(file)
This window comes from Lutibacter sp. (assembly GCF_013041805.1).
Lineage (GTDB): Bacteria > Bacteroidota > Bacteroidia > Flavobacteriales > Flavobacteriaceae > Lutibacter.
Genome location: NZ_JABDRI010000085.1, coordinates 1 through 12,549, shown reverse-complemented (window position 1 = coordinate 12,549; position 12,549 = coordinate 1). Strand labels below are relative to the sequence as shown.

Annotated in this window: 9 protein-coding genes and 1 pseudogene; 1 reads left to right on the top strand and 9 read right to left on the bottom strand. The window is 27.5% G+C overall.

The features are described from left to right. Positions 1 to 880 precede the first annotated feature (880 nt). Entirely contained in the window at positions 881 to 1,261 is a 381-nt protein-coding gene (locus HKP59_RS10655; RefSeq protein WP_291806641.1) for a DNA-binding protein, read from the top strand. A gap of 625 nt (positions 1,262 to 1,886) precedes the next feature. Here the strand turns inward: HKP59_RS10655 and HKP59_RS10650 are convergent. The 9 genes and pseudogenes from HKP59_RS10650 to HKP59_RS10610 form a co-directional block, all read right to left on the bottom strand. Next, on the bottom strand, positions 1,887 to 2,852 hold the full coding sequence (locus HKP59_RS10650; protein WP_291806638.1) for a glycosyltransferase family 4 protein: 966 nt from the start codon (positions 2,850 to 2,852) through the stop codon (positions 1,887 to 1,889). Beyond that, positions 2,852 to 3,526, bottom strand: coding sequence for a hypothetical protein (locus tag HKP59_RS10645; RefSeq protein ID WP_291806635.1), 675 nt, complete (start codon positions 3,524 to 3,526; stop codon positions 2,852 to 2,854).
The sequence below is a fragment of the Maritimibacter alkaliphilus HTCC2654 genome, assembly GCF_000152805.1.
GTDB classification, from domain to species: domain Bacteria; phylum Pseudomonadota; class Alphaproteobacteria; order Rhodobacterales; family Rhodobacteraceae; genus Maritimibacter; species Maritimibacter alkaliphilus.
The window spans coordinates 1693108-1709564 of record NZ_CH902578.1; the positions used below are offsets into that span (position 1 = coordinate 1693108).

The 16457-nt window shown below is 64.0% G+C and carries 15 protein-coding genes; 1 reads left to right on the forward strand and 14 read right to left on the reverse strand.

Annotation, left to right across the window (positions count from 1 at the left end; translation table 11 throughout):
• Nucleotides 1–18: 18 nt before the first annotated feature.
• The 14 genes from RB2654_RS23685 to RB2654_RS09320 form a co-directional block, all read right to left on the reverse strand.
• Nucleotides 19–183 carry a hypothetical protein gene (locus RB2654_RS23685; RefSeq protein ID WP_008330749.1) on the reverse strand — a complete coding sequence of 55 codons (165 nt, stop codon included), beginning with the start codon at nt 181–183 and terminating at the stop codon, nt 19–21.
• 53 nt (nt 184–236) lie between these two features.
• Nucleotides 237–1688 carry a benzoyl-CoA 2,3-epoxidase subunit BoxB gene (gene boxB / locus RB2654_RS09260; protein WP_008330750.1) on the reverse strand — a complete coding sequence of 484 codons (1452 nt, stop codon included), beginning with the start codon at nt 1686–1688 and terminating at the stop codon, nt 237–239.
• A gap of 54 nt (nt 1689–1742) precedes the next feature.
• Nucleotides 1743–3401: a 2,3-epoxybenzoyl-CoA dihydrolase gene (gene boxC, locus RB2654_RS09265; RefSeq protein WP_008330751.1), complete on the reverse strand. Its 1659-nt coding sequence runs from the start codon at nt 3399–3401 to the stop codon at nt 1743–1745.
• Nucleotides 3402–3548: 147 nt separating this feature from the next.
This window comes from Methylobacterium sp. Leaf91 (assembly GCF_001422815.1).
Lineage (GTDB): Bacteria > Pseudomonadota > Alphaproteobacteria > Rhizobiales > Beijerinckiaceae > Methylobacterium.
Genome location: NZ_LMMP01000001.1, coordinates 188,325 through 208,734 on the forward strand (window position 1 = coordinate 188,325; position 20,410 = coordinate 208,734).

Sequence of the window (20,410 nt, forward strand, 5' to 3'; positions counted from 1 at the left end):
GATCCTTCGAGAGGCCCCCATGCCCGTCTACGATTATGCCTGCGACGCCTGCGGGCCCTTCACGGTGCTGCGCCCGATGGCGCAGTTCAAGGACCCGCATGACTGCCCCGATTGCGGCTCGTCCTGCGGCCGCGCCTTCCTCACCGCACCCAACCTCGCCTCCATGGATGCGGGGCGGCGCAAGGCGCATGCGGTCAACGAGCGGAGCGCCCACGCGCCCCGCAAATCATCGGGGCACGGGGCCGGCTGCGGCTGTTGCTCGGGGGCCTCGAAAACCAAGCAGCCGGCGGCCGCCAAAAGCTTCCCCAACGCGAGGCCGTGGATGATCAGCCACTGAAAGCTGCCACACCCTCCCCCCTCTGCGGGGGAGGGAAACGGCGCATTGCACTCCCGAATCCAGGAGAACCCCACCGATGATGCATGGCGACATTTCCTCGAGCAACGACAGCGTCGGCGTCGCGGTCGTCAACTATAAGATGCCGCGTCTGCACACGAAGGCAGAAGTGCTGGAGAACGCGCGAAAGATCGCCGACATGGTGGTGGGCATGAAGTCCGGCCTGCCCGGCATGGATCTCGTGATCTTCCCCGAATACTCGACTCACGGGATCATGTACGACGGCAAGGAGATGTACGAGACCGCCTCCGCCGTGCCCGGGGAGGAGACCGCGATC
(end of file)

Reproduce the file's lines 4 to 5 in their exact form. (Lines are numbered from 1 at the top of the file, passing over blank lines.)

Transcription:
Annotated in this window: 9 protein-coding genes and 1 pseudogene; 1 reads left to right on the top strand and 9 read right to left on the bottom strand. The window is 27.5% G+C overall.

The features are described from left to right. Positions 1 to 880 precede the first annotated feature (880 nt). Entirely contained in the window at positions 881 to 1,261 is a 381-nt protein-coding gene (locus HKP59_RS10655; RefSeq protein WP_291806641.1) for a DNA-binding protein, read from the top strand. A gap of 625 nt (positions 1,262 to 1,886) precedes the next feature. Here the strand turns inward: HKP59_RS10655 and HKP59_RS10650 are convergent. The 9 genes and pseudogenes from HKP59_RS10650 to HKP59_RS10610 form a co-directional block, all read right to left on the bottom strand. Next, on the bottom strand, positions 1,887 to 2,852 hold the full coding sequence (locus HKP59_RS10650; protein WP_291806638.1) for a glycosyltransferase family 4 protein: 966 nt from the start codon (positions 2,850 to 2,852) through the stop codon (positions 1,887 to 1,889). Beyond that, positions 2,852 to 3,526, bottom strand: coding sequence for a hypothetical protein (locus tag HKP59_RS10645; RefSeq protein ID WP_291806635.1), 675 nt, complete (start codon positions 3,524 to 3,526; stop codon positions 2,852 to 2,854).